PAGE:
The event, which is open to all students in grades 7-12 who identify as Black within the LDSB, will include two 90-minute workshops. The first is on hair care, which will include an appearance from licensed hairstylist Rosanna Guanzon. The second session will focus on skincare and will include a presentation from makeup artist MK (@mk.antoinette on Instagram), as well as a gift of skin care products for students of Dear Mother owner Aba Mortley. All participants will enjoy a lunch prepared by Sally’s Roti Shopand the Queen’s University Black Graduate Caucus is also involved in the event in various ways behind the scenes.

“Celebrating all that is beautiful”

Both James and DeLong expressed hope that this day will be one where students can feel comfortable and celebrated in their own skin, in their school and beyond. It’s not just about hair and skin care, but about nurturing students’ full identity as black individuals and building a sense of community by bridging the gaps between students and between the schools.

“The overall goal is for post-secondary mentors and role models, community members, businesses and educators…to create space for Black students and Black bodies to be centered [and] celebrated…to discuss issues unique to people in the black community and to learn lifelong skills and guidance around healthy skin and healthy hair care,” DeLong said.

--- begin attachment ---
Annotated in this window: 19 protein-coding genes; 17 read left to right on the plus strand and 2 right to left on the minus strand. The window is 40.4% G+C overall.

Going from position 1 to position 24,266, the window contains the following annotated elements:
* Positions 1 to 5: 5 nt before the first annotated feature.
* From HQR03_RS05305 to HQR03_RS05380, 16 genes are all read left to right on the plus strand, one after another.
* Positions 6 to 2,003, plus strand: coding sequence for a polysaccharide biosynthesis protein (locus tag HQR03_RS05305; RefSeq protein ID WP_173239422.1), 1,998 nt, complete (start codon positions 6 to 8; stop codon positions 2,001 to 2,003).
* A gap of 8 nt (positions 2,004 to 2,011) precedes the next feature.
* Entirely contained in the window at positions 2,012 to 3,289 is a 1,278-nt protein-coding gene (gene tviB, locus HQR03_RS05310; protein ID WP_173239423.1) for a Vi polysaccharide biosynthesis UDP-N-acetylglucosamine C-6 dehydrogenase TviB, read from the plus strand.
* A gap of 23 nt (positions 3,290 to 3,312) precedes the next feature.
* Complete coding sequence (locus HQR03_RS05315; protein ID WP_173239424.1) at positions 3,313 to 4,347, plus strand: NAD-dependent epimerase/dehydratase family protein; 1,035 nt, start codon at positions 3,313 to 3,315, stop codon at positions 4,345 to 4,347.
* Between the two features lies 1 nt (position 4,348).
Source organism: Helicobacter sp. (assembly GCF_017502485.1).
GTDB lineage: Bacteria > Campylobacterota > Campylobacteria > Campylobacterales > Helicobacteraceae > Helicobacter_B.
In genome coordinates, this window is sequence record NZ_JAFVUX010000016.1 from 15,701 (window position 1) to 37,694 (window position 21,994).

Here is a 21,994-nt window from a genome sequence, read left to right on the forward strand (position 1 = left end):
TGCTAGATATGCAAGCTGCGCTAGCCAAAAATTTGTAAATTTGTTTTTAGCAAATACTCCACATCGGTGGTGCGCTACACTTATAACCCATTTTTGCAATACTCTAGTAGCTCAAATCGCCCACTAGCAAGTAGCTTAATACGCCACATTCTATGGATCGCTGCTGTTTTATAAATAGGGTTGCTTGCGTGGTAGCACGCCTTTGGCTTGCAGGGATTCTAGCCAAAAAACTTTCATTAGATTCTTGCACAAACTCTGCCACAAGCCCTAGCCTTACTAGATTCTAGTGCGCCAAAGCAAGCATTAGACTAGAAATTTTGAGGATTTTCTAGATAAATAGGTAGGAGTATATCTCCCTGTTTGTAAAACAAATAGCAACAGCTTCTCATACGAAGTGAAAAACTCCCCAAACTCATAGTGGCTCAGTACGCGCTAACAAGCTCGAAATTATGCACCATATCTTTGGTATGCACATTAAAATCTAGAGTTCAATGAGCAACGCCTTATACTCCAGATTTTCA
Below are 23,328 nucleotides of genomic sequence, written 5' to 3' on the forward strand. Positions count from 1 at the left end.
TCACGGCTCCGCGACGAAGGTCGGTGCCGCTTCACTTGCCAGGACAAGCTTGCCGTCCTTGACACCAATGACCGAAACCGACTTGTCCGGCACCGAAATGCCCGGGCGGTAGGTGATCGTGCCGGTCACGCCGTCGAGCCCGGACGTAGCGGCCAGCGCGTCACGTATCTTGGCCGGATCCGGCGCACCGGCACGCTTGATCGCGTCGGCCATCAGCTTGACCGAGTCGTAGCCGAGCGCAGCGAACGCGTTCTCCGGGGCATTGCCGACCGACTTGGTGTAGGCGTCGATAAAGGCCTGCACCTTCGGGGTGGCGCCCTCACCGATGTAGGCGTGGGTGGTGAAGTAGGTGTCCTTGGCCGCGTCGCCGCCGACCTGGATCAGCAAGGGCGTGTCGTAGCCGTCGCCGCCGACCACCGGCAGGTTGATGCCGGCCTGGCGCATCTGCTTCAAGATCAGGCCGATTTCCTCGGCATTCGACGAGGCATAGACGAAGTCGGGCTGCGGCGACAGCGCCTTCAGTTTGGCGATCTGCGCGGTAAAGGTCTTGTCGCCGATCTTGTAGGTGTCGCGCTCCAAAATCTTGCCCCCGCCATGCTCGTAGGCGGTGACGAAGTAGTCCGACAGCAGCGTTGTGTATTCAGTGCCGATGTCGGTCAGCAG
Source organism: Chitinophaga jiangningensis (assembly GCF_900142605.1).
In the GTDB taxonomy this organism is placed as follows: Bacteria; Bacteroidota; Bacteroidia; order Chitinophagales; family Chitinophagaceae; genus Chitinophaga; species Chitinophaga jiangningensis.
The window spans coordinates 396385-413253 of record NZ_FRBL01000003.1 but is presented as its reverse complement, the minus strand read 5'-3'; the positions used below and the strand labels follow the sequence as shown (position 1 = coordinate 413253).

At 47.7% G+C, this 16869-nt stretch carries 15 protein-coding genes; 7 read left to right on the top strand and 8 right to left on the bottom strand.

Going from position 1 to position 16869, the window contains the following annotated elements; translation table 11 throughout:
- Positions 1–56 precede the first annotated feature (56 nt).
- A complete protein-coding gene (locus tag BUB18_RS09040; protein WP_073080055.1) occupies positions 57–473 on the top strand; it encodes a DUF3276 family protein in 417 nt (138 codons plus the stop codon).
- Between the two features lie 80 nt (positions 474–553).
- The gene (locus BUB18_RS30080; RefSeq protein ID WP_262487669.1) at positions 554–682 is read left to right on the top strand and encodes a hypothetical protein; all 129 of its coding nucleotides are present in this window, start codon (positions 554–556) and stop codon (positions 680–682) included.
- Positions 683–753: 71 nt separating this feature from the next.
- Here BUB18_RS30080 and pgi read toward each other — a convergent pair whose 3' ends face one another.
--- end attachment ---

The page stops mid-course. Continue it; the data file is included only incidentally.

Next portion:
Representing “black excellence, black bodies, black art, black culture and everything in between,” according to 12th grade artist Tanesha Duncan-Zulu, this collaborative artwork adorns a hallway at the LCVI. Photo submitted.

The presentations will not be a ‘do this and don’t do that’ approach, but rather provide a platform for open discussions for students to voice concerns or share tips and tricks. DeLong explained that the Guanzon hairstylist approach will ask students what issues they have with their hair and what questions they have about styling, maintenance, and more. “We don’t really do it in terms of ‘this is the style you should be doing,’ but just having this open conversation,” she said, noting that she was also excited about the skincare presentation. MK’s Skin, who will discuss what it’s like to be in your skin and how to find the right shade for your skin tone. “In terms of makeup, how can we enhance our beauty that we already have right now — that sort of thing,” DeLong said.

“I see myself here; I am included

DeLong said that if students walk away from the event saying “I see myself here” or “I can feel included,” or they were able to answer or ask questions they maybe didn’t feel not comfortable chatting before, the day will have been a success. “I think [this event is] a really good way to start a discussion, and this discussion is the one we will continue to have… I think it’s important, because there are all kinds of great things happening in this building, [and] we want it to be inclusive.